My 2008 Literature Wish List

January of 2008 found my writing in limbo. I was waiting to hear from an editor about a manuscript. Without my book to focus on my brain didn’t know how to occupy itself anymore. I found myself aimlessly surfing the internet for loooong periods of time. I was cranky and dissatisfied. What was I going to do (you know, besides the piles of laundry and dishes and taking care of my kids)?

Like any good product of the YWs Personal Progress program *wink*, I set a goal. To be specific, I set a goal to read one book a week for the entire year. It seemed like a lot to me at the time. (I got schooled by Th. who has read twice as many and I’ve heard authors/writers like Tristi Pinkston read hundreds of books a year.)  I was pretty jazzed about my goal but I quickly realized that my previous reading habits (which included lots of historical nonfiction, regular nonfiction, and “literary” novels) would kill it. Those books are too hard/engrossing for me to read in a single week. I tend to let books tell me how to read them and most of those kinds of books want to be read slowly.

I ended up reading a lot of fiction, more than I have since my literature survey courses in college. And, surprisingly, over half of my 52 books were LDS/Mormon titles. I inter-library loaned almost all of them since there are only a few at my local library and I’m not made of money. Here’s a rundown of those titles split into categories of “Must own”,  “Worth the inter-library loan wait”, and “If someone happens to hand it to you, why not?”  So if you are still shopping for a literature lover (or yourself!) here are some ideas (beside William’s hawt AMV t-shirts).

Must own books

*Enna Burning by Shannon Hale. Read my  previous review and read Patricia Karamesines review. A chick who can control fire? Sweet!

*Bound on Earth by Angela Hallstrom. This book has been blogged and blogged about. I personally think it marks a change in what LDS women can/will write.

*The Pictograph Murders by Patricia Karamesines. There was such a spirit of grace and charity about this book–even though it was a riveting murder mystery! Definitely worth it.

*Angel of the Danube by Alan Rex Mitchell. I *heart* this book! Okay, that was unnecessarily cheesy, but I LOVED this one. A fictional sort-of-memoir with a main character that was so run-of-the-mill Mormon I couldn’t help but identify with him. AML Novel of the Year awhile back.

*This is What I Did: by Ann Dee Ellis. Read my review and interview here.

*On the Road to Heaven by Coke Newell. There’s no way you haven’t heard of this one. Whitney Award winner and AML Novel of the Year. Good, good book.

*The Earthkeepers by Marilyn McMeen Miller Brown. This beats out any pioneer story I’ve read. Loved the addtion of American Indian characters. Wanted more from them actually. That’s the book’s only flaw in my mind. This book deserves a full on review but I’m worried that I’m hogging the blog so I haven’ t done it yet.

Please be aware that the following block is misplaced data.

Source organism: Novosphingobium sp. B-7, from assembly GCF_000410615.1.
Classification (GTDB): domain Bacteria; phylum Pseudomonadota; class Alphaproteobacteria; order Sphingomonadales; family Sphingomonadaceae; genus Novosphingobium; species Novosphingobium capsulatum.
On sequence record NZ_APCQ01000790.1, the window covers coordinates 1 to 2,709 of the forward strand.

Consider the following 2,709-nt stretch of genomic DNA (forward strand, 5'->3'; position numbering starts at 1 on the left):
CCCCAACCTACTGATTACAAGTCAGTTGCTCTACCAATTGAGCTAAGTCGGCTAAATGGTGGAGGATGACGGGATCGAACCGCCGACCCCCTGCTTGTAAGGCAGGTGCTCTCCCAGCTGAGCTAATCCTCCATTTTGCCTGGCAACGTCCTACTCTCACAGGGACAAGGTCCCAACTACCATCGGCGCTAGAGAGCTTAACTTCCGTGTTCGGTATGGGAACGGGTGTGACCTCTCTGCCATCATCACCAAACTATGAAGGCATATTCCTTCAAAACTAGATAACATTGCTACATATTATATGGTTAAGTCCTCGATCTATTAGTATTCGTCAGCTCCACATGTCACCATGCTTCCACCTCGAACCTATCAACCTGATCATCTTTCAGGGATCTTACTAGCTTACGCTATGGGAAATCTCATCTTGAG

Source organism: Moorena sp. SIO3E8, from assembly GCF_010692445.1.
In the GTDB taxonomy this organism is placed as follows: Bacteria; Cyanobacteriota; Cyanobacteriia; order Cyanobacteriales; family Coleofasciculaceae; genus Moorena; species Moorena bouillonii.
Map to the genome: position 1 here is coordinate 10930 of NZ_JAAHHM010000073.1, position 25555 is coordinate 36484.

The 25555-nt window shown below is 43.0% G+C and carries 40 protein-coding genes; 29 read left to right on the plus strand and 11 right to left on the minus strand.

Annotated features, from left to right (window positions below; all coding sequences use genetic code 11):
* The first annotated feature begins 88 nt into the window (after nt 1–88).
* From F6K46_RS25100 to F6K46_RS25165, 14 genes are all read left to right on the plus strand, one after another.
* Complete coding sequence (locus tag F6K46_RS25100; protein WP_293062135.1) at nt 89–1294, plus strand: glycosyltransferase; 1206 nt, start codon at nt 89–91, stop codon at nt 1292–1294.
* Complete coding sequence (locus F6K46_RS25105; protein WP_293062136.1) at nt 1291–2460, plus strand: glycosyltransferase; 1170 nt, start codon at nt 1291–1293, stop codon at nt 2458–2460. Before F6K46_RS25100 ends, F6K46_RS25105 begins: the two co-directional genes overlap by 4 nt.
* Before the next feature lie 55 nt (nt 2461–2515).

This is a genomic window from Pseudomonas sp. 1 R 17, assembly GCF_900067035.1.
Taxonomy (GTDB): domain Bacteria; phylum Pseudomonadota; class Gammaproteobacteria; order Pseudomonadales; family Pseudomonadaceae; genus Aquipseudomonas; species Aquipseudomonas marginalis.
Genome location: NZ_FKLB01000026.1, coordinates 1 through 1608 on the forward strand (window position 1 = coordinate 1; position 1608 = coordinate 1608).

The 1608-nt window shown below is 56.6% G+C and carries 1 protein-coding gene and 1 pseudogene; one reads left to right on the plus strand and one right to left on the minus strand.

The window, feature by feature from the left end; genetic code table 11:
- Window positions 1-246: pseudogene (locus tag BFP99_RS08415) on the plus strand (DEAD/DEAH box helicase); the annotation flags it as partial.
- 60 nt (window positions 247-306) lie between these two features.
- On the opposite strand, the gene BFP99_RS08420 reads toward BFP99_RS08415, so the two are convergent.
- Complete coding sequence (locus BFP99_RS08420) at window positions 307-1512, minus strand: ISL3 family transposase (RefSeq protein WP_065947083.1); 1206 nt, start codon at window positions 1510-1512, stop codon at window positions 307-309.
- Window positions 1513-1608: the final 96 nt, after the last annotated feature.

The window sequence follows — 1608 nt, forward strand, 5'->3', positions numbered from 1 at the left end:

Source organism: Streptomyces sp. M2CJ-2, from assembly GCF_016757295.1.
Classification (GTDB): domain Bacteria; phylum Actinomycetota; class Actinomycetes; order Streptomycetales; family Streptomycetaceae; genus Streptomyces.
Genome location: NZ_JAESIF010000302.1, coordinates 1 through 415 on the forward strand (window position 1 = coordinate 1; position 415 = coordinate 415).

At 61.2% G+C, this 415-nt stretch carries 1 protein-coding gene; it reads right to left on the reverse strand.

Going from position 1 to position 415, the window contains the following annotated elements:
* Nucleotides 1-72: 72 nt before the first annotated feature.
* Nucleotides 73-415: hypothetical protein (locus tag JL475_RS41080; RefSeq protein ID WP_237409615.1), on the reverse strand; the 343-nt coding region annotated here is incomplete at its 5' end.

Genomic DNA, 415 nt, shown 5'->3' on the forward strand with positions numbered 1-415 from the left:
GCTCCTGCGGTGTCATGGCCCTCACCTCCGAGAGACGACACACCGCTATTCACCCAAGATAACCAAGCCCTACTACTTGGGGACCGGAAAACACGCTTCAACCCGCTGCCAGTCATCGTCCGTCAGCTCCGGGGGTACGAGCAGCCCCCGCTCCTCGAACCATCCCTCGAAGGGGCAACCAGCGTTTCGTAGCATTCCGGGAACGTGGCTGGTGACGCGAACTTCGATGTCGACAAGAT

Worth the inter-library loan wait

*The Backslider by Levi Peterson. It’s a Mormon classic. You can’t talk about LDS literature without having read this one. Well, you can. But you’re missing out. It is a little graphic and rough (which makes me hesitant to own it. What if my children find it? How do I explain the masturbation and the self-mutilation and castration? Talk about awkward!), but portions of it are devestatingly beautiful. There were paragraphs I read multiple times simply because they were so well written.

*Not In Vain: The inspiring story of Ellis Shipp, pioneer woman doctor. by Susan Evans McCloud. This book is a biography of Ellis Shipp, one of the first female doctors in Utah. Oh, and she was also Mormon and married to a man with other wives.  Shipp’s story is riveting, and its implications for our modern culture of LDS women are huge, but McCloud’s telling is overly romantic and taxed the patience of this reader. This story could use another telling. I hope there’s a historical fiction writer somewhere out there who’s up for it.

*Heresies of Nature by Margaret Blair Young. Beautifully written–the metamorphosis of Cody is crazy/cool– but so, so, so sad. Bummed me out for a couple days. But worth it.

*Lost Boys: A Novel by OSC. You actually don’t need to ILL this one. It’s probably in the stacks. Interesting take on Mormon life. The Mormon characters seemed a little contrived and the bad guys were almost too bad to be believable, but in essence it portrays Mormon mindsets pretty well.  Oh, and the Atari/Commodore 64 stuff made it feel dated, but not dated enough to be vintage.